Sweeping panoramic vistas and haunting imagery cannot save this altogether pedantic historical drama that never manages to incite much emotion except for bone crushing monotony. Based on Genghis Khan, one of history’s grandest conquerors, the film by Russian director Sergei Bodrov never manages to move out of first gear and relies on some incredible leaps in time and suspect scene construction that never presents more than a wafer thin insight into the early years of the man who would go on to cut a path of conquest through much of Asia.
With Angels and Demons the followup to the blockbuster The DaVinci Code, director Ron Howard and star Tom Hanks attempt to resuscitate the franchise by plainly addressing some of the previous film’s stumbling points but their surgical procedure leaves this new film feeling downright pedestrian with an overwrought plot that stretches believability to the utmost limits. For all it’s issues The DaVinci Code at least had a humdinger of a narrative featuring age old conspiracies and the powerful forces behind them. Even when saddled with a career low performance from Tom Hanks and dreary long-winded exposition the previous film at least had a pulse and an intriguing premise. It also certainly helped that it had Ian McKellan and Audrey Tautou to pick up the slack left by Hank’s wishy-washy portrayal of the famed symbologist Robert Langdon.
In my previous blog about food I touched upon the one accidental restaurant that my wife and I always seem to end up going to. This time around I’m going to focus on my wife’s favourite fast food restaurant which, we found completely be chance. These are always the best finds and though they often turn out being unpalatable there is a chance that you will find something refreshing.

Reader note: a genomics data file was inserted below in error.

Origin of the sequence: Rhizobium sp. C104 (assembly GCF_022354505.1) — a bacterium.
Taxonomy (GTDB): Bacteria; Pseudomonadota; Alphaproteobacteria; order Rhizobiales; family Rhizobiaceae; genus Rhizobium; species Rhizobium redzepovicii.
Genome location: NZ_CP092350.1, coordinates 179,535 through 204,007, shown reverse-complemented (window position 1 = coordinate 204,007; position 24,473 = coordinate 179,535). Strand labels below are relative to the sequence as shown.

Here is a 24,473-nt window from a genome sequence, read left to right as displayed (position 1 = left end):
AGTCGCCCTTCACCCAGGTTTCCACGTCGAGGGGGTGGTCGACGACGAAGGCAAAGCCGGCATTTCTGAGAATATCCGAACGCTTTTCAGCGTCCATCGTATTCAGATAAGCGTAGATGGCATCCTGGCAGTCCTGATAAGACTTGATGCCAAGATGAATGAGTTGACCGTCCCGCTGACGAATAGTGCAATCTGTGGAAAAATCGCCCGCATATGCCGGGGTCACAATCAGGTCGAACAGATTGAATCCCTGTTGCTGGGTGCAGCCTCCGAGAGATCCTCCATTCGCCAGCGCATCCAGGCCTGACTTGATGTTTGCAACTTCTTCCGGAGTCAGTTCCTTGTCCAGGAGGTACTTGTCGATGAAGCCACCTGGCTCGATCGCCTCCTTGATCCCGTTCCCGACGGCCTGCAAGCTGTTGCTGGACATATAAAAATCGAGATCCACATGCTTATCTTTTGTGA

Much like a certain suave secret agent, Quantum of Solace’s technical merits are impeccable with enormous attention focused on sumptuous location shooting, exquisite costumes and jaw dropping action sequences. Unfortunately, this recipe is missing one key ingredient – namely a coherent and riveting plot. After the enormously successful reboot of the James Bond franchise in Martin Campbell’s Casino Royale both expectations and hype were sky-high for its sequel Quantum of Solace.
Gorgeous 3D animation bolstered by exquisitely unique art design that adds immensely to the fairy tale atmosphere masks a rather slipshod narrative that is much too multifaceted for younger children to follow. By layering the movie with three or four main storylines and a huge dose of social commentary the entire film is much too dense and ponderous to maintain a coherent pace. Make no mistake, Tales of Despereaux, weaves an intelligent yarn but it’s lacking the inherent flair and exuberant joy that make other 3D animated films standout amongst the seemingly crowded marketplace.
Fun though thoroughly unoriginal inspirational comedy that is a pleasant enough time waster but doesn’t truly make good use of either its leading lady Horikita Maki or its modest plot twist. Chance! is one of those tanpatsu, one-shot TV movies (or in this case 2 episodes) that you occasionally see each Japanese drama season. This time around we have a slice of life tale revolving around a struggling young woman Tamaki Kawamura (Horikita Maki) who after much disappointment manages to finally land a meagre job in a travel company. Shuffled to the lowest rungs of customer service she manages to make it through the days even though she’s saddled with a seemingly nasty boss and a less than bright career path.
For those who are impatiently waiting my review of J.J. Abrams’ Star Trek movie I present the following mini review in two simple lines.
Is it good? Yes.
Is it better than the all time franchise standard bearer, Star Trek II: The Wrath of Khan? No.
“Weddings are important for women.” “Weddings are important for women.” One more time for posterity. “Weddings are important for women.” If there’s one message that you can certainly come away with watching Bride Wars it’s this. Do you need me to say it one more time? Now, I’m a guy and let me plainly say that even though weddings are indeed important for men the prevailing winds tell us that women place much more emphasis on it than the male gender. I’m not going to get into a long dissertation about this or the socio-political implications or even bother delving more into this apparent gender dichotomy other than to state the obvious. Bride Wars takes this simple fact and then explodes it into approximately 90 minutes of fervent cat fighting, back stabbing and heart-wrenching drama. Okay, I’m lying about the heart-wrenching drama. I meant to say, asinine sketch comedy that is embarrassing to watch.